Practical, scalable, ubiquitous; these are the words that come to mind when describing PHP. Exciting is not usually very high on the list. Imagine my surprise when a colleague introduced me to Phar archives, a rather exciting new feature that will be standard in PHP 5.3.
Conceptually, Phars are a lot like JARs. They provide a way to pack an entire PHP application into a single file. The cool thing about Phar archives is that you can run an application from within a Phar without unpacking it. Best of all, PHP 5.3 makes this possible without requiring any additional extensions.
Today's web applications are built on layers of frameworks and are often made up of thousands of files. Containing all of these files in a single archive not only simplifies distribution and deployment, it just feels 'right'. From an SCM perspective, it also presents a new opportunity for build automation. Wouldn't it be nice if a new Phar was built and checked-in every time a change was submitted? I think so too…
Now, before we get in too deep, you might want some more reference material on Phars. IBM's developerWorks has a nice article on the subject, and you can check out the Phar section of the PHP manual. Also, to play along at home you will need PHP 5.3. At the moment, the freshest version is 5.3.0RC1.
To demonstrate the concept, I have written a sample script that takes a Perforce depot path and builds a Phar archive from it. The script will also tag the Phar (using the metadata feature of Phars) with a build number. The highest change number in the source depot path is used for the build number. Finally, the script will submit the Phar back to the depot. By default the target filename is constructed from the source depot path (by appending .phar), however, you can pass any filename you want through the optional second parameter.
This script also exploits a particularly fun and little known feature of Perforce by setting the filetype of the Phar archive to binary+S10. This instructs Perforce to keep only the 10 most recent revisions of the file in the depot. In this way, you never need to worry about the script consuming excessive amounts of drive space on your server. If you aren't happy with this default, the script will take a third, optional, 'p4-filetype' parameter so that you can change the behavior. Check out the File Types section of our Command Reference for more information about the various file types and modifiers that are available.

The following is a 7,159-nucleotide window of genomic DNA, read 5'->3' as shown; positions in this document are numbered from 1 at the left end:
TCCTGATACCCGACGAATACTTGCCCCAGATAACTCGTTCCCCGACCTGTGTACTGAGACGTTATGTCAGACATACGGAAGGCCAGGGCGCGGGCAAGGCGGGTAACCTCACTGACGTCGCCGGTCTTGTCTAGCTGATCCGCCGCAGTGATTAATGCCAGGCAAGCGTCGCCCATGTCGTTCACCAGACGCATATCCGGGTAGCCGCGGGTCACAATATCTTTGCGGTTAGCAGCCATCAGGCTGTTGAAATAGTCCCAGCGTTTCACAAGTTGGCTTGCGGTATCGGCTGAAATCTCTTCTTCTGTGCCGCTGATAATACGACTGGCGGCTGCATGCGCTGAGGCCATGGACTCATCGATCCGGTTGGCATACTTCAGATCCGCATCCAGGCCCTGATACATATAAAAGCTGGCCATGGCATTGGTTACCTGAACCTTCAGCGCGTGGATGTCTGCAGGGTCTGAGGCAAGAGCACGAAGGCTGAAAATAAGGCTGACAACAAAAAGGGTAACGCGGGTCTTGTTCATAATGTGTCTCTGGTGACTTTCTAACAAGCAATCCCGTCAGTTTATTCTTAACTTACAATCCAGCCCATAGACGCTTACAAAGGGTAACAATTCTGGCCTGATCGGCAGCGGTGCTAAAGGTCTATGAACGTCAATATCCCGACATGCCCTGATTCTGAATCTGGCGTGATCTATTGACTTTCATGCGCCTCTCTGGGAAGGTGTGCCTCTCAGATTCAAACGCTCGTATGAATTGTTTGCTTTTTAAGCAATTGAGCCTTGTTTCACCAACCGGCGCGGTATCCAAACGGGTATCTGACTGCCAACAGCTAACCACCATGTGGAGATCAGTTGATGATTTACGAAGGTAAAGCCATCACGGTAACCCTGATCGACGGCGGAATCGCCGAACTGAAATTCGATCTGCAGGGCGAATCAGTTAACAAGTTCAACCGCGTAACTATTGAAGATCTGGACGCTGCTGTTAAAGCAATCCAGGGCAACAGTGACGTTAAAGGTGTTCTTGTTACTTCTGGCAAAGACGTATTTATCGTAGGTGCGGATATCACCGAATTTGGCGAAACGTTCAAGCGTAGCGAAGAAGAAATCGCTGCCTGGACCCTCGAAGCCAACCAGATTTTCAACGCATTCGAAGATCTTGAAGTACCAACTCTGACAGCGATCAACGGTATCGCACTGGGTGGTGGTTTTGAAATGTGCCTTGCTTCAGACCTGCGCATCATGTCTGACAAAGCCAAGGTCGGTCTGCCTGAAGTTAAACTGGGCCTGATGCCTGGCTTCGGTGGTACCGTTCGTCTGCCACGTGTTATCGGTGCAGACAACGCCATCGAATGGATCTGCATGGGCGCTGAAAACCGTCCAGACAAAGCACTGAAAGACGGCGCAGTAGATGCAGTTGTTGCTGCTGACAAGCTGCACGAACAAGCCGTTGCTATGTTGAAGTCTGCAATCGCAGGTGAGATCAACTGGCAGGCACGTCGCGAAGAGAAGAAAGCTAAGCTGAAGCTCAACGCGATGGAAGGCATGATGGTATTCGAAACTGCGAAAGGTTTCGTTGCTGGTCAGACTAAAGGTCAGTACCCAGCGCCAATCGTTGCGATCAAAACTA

I suggest working this script into your continuous integration process. There are many ways that you could do this depending on your tools. One easy way to automate the script is to launch it via 'p4 triggers'. To do this, simply add a line like the one below to your triggers table. A word of warning: running the script as a trigger could affect submit performance. To avoid slowing down submit, consider forking the script off as a background process.
change-submit //depot/project/release/... "php /path/to/p4-phar.php //depot/project/release"
Here is the script itself. Please keep in mind that this is sample code. It should run as-is, but I encourage you to test and enhance it for your own purposes before putting it into production. Hope you enjoy it. If you have any questions or suggestions, please post them to the comments.
* P 4 - P H A R . P H P
* This script builds a Phar archive from a given Perforce
* depot path, tags it with a build number and submits the
* resulting file back to the depot. You will need to
* designate a Perforce user and client to connect to the
* Perforce Server. You can set your connection parameters
* You must enable phar creation by setting
* 'phar.readonly = 0' in php.ini or via php -d.
* php p4-phar.php phar-source [phar-target] [p4-filetype]
* phar-source depot path to the source files.
* phar-target optional - depot filename for the phar
* archive, defaults to '<phar-source>.phar'.
* p4-filetype optional - filetype of phar archive,
* defaults to binary+S10 (to keep only 10
* $ php p4-phar.php //depot/project/release
// please define your perforce connection parameters.
define('P4PORT','perforce:1666');// <- set p4 port here
define('P4USER','phar-builder');// <- set user here
define('P4CLIENT','phar-workspace');// <- set client here
define('P4PASSWD', null);// <- set password here
define('P4TICKET', null);// <- or, set ticket here
define('P4PATH','p4');// <- set the path to p4
// import the command-line arguments.
define('USAGE',"php p4-phar.php <phar-source> "
print("You must provide the depot path to the files you"
." wish to phar.\nFor example: 'php p4-phar.php "
."Usage: ". USAGE ."\n");
// connect to perforce and sync the source files.
$p4=newP4(P4PORT, P4USER, P4CLIENT, P4PASSWD, P4TICKET);
// open the phar for add or edit.
// generate the phar from the source files.
// tag the distribution with a build number.
// submit the phar.
$p4->submit($pharTarget,"Auto submit of phar archive for: '"
* A rudimentary p4 class.
$passwd= null,$ticket= null)
$this->p4 = P4PATH
.' -p '.escapeshellarg($port)
.' -u '.escapeshellarg($user)
.' -c '.escapeshellarg($client);
$this->p4 .=' -P '.escapeshellarg($ticket);
$this->p4 .=' -P '.escapeshellarg($passwd);
return `$this->p4 $command`;
$result=$this->run('sync '.$flags.' '
print("Failed to sync source files: "
$this->run('add -t '.$fileType.' '
$this->run('edit -t '.$fileType.' '
$result=$this->run("submit -d "
print("Failed to submit phar archive: "
print("Can't determine local path for: "
$result=$this->run('changes -m1 '
print("Can't get head change for: "